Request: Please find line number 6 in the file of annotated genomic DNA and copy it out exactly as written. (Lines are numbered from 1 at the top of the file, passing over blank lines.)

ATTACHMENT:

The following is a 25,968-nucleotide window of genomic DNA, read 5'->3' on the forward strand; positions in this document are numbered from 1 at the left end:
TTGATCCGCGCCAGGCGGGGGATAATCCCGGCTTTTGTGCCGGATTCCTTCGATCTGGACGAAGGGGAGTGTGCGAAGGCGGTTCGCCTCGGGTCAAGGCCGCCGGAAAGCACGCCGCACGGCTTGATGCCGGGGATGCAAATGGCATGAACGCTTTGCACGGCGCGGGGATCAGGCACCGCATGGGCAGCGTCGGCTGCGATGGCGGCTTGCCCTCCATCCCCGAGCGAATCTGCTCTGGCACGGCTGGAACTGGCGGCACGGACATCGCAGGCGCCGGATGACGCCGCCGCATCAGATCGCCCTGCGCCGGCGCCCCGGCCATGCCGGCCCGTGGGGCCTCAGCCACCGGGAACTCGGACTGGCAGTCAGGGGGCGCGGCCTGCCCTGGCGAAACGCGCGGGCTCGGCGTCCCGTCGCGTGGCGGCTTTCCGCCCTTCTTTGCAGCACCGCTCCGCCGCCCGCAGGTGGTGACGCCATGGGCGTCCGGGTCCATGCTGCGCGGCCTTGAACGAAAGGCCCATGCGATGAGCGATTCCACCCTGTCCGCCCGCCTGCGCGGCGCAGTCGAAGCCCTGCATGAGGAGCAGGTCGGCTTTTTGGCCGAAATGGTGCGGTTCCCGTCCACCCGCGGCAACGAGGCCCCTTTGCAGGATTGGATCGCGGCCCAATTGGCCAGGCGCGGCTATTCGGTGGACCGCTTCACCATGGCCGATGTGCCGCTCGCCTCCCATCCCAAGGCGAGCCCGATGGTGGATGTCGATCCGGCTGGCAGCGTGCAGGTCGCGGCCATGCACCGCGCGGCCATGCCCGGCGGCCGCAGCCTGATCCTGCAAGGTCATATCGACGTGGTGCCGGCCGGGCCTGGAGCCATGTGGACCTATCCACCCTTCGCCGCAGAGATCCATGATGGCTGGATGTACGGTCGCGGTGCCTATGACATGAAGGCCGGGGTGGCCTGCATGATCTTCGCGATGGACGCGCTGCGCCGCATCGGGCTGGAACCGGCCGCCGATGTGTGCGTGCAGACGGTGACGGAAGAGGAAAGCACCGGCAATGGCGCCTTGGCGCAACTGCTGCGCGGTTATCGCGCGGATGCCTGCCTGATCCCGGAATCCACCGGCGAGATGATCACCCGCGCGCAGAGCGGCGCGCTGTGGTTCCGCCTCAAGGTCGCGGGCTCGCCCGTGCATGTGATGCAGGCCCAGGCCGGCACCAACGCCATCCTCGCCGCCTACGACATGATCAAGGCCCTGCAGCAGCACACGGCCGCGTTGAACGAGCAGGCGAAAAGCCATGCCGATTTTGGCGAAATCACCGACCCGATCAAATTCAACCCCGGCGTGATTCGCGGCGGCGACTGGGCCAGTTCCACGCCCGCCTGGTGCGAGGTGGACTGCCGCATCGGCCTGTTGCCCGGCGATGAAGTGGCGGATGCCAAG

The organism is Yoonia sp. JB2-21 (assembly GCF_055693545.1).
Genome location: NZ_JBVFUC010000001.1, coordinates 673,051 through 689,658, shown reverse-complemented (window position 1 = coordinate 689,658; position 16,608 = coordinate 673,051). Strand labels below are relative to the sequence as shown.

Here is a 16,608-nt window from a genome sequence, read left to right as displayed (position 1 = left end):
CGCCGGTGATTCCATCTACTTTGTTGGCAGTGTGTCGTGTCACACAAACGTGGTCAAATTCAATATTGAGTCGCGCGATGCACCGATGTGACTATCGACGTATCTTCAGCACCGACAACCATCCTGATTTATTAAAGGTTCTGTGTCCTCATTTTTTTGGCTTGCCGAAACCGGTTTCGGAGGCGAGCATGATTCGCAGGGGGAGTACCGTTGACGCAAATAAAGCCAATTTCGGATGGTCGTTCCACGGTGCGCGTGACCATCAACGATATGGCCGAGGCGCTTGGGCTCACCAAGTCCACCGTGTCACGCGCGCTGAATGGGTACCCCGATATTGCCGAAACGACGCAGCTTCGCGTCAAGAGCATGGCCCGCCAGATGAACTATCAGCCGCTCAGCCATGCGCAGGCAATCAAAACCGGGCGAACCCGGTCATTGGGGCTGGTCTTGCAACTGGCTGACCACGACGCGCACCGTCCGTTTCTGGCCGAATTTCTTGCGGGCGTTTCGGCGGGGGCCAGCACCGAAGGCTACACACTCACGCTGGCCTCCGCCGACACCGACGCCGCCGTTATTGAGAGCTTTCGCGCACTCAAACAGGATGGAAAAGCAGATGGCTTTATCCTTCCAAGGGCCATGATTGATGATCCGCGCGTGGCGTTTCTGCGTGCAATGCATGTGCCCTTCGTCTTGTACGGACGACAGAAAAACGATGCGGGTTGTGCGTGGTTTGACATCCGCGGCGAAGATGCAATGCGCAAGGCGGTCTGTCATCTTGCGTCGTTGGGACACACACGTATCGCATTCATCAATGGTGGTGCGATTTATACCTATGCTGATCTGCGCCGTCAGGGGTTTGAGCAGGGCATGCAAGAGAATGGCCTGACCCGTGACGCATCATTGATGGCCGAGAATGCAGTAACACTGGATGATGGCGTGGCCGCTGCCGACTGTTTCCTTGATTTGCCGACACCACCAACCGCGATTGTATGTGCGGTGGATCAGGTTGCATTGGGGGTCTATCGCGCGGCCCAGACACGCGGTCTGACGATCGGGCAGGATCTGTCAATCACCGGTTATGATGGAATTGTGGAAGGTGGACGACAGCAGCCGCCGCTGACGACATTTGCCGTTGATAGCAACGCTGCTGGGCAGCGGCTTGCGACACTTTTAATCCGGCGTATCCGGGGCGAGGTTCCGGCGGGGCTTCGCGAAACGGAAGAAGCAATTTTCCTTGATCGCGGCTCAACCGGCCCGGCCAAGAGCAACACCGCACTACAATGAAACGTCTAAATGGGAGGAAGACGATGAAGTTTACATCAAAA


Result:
CGCCGGTGATTCCATCTACTTTGTTGGCAGTGTGTCGTGTCACACAAACGTGGTCAAATTCAATATTGAGTCGCGCGATGCACCGATGTGACTATCGACGTATCTTCAGCACCGACAACCATCCTGATTTATTAAAGGTTCTGTGTCCTCATTTTTTTGGCTTGCCGAAACCGGTTTCGGAGGCGAGCATGATTCGCAGGGGGAGTACCGTTGACGCAAATAAAGCCAATTTCGGATGGTCGTTCCACGGTGCGCGTGACCATCAACGATATGGCCGAGGCGCTTGGGCTCACCAAGTCCACCGTGTCACGCGCGCTGAATGGGTACCCCGATATTGCCGAAACGACGCAGCTTCGCGTCAAGAGCATGGCCCGCCAGATGAACTATCAGCCGCTCAGCCATGCGCAGGCAATCAAAACCGGGCGAACCCGGTCATTGGGGCTGGTCTTGCAACTGGCTGACCACGACGCGCACCGTCCGTTTCTGGCCGAATTTCTTGCGGGCGTTTCGGCGGGGGCCAGCACCGAAGGCTACACACTCACGCTGGCCTCCGCCGACACCGACGCCGCCGTTATTGAGAGCTTTCGCGCACTCAAACAGGATGGAAAAGCAGATGGCTTTATCCTTCCAAGGGCCATGATTGATGATCCGCGCGTGGCGTTTCTGCGTGCAATGCATGTGCCCTTCGTCTTGTACGGACGACAGAAAAACGATGCGGGTTGTGCGTGGTTTGACATCCGCGGCGAAGATGCAATGCGCAAGGCGGTCTGTCATCTTGCGTCGTTGGGACACACACGTATCGCATTCATCAATGGTGGTGCGATTTATACCTATGCTGATCTGCGCCGTCAGGGGTTTGAGCAGGGCATGCAAGAGAATGGCCTGACCCGTGACGCATCATTGATGGCCGAGAATGCAGTAACACTGGATGATGGCGTGGCCGCTGCCGACTGTTTCCTTGATTTGCCGACACCACCAACCGCGATTGTATGTGCGGTGGATCAGGTTGCATTGGGGGTCTATCGCGCGGCCCAGACACGCGGTCTGACGATCGGGCAGGATCTGTCAATCACCGGTTATGATGGAATTGTGGAAGGTGGACGACAGCAGCCGCCGCTGACGACATTTGCCGTTGATAGCAACGCTGCTGGGCAGCGGCTTGCGACACTTTTAATCCGGCGTATCCGGGGCGAGGTTCCGGCGGGGCTTCGCGAAACGGAAGAAGCAATTTTCCTTGATCGCGGCTCAACCGGCCCGGCCAAGAGCAACACCGCACTACAATGAAACGTCTAAATGGGAGGAAGACGATGAAGTTTACATCAAAA